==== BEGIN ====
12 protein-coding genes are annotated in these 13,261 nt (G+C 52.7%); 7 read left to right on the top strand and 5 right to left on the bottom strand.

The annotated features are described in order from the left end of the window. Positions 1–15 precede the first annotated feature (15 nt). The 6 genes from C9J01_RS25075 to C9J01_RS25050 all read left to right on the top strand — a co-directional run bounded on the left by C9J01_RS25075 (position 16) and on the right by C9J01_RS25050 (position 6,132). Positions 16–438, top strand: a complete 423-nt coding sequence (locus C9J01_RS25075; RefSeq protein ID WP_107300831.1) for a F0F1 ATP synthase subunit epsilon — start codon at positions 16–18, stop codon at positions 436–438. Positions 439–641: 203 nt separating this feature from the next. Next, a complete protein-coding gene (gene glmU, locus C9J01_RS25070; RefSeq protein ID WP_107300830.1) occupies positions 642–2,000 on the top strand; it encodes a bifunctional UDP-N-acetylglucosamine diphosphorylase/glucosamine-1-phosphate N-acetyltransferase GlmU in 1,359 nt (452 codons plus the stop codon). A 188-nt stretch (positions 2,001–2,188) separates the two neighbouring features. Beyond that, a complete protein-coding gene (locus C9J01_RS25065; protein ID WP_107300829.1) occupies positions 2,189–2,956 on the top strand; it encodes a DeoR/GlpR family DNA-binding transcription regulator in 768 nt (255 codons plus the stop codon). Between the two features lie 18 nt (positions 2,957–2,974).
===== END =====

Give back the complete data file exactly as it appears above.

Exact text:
12 protein-coding genes are annotated in these 13,261 nt (G+C 52.7%); 7 read left to right on the top strand and 5 right to left on the bottom strand.

The annotated features are described in order from the left end of the window. Positions 1–15 precede the first annotated feature (15 nt). The 6 genes from C9J01_RS25075 to C9J01_RS25050 all read left to right on the top strand — a co-directional run bounded on the left by C9J01_RS25075 (position 16) and on the right by C9J01_RS25050 (position 6,132). Positions 16–438, top strand: a complete 423-nt coding sequence (locus C9J01_RS25075; RefSeq protein ID WP_107300831.1) for a F0F1 ATP synthase subunit epsilon — start codon at positions 16–18, stop codon at positions 436–438. Positions 439–641: 203 nt separating this feature from the next. Next, a complete protein-coding gene (gene glmU, locus C9J01_RS25070; RefSeq protein ID WP_107300830.1) occupies positions 642–2,000 on the top strand; it encodes a bifunctional UDP-N-acetylglucosamine diphosphorylase/glucosamine-1-phosphate N-acetyltransferase GlmU in 1,359 nt (452 codons plus the stop codon). A 188-nt stretch (positions 2,001–2,188) separates the two neighbouring features. Beyond that, a complete protein-coding gene (locus C9J01_RS25065; protein ID WP_107300829.1) occupies positions 2,189–2,956 on the top strand; it encodes a DeoR/GlpR family DNA-binding transcription regulator in 768 nt (255 codons plus the stop codon). Between the two features lie 18 nt (positions 2,957–2,974).